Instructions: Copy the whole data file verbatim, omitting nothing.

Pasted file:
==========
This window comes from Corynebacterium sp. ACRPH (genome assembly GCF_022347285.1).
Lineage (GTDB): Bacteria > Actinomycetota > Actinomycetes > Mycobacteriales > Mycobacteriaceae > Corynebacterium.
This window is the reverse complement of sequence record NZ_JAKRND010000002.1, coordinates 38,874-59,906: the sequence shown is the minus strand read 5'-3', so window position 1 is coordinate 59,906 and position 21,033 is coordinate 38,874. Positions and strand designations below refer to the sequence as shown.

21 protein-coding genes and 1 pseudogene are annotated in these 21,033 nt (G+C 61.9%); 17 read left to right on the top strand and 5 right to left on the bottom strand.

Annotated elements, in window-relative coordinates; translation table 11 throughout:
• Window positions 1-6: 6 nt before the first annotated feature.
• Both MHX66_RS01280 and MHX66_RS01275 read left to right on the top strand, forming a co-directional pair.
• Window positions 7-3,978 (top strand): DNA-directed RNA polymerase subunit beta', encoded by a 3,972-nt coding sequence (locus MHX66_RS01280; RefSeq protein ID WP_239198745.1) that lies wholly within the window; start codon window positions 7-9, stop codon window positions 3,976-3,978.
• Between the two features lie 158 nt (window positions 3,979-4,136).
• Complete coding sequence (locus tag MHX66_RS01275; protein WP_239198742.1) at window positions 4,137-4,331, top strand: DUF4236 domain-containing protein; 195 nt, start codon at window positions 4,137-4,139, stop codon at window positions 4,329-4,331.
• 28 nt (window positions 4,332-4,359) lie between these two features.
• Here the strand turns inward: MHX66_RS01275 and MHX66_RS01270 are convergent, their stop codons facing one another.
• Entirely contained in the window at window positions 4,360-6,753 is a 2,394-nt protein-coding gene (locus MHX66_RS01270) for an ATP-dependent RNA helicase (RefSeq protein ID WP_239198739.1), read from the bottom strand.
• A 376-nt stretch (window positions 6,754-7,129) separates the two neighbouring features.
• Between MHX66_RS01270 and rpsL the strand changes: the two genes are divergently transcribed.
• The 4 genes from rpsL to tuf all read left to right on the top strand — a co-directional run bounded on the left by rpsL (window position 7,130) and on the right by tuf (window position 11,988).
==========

This window comes from Corynebacterium sp. ACRPH (genome assembly GCF_022347285.1).
Lineage (GTDB): Bacteria > Actinomycetota > Actinomycetes > Mycobacteriales > Mycobacteriaceae > Corynebacterium.
This window is the reverse complement of sequence record NZ_JAKRND010000002.1, coordinates 38,874-59,906: the sequence shown is the minus strand read 5'-3', so window position 1 is coordinate 59,906 and position 21,033 is coordinate 38,874. Positions and strand designations below refer to the sequence as shown.

21 protein-coding genes and 1 pseudogene are annotated in these 21,033 nt (G+C 61.9%); 17 read left to right on the top strand and 5 right to left on the bottom strand.

Annotated elements, in window-relative coordinates; translation table 11 throughout:
• Window positions 1-6: 6 nt before the first annotated feature.
• Both MHX66_RS01280 and MHX66_RS01275 read left to right on the top strand, forming a co-directional pair.
• Window positions 7-3,978 (top strand): DNA-directed RNA polymerase subunit beta', encoded by a 3,972-nt coding sequence (locus MHX66_RS01280; RefSeq protein ID WP_239198745.1) that lies wholly within the window; start codon window positions 7-9, stop codon window positions 3,976-3,978.
• Between the two features lie 158 nt (window positions 3,979-4,136).
• Complete coding sequence (locus tag MHX66_RS01275; protein WP_239198742.1) at window positions 4,137-4,331, top strand: DUF4236 domain-containing protein; 195 nt, start codon at window positions 4,137-4,139, stop codon at window positions 4,329-4,331.
• 28 nt (window positions 4,332-4,359) lie between these two features.
• Here the strand turns inward: MHX66_RS01275 and MHX66_RS01270 are convergent, their stop codons facing one another.
• Entirely contained in the window at window positions 4,360-6,753 is a 2,394-nt protein-coding gene (locus MHX66_RS01270) for an ATP-dependent RNA helicase (RefSeq protein ID WP_239198739.1), read from the bottom strand.
• A 376-nt stretch (window positions 6,754-7,129) separates the two neighbouring features.
• Between MHX66_RS01270 and rpsL the strand changes: the two genes are divergently transcribed.
• The 4 genes from rpsL to tuf all read left to right on the top strand — a co-directional run bounded on the left by rpsL (window position 7,130) and on the right by tuf (window position 11,988).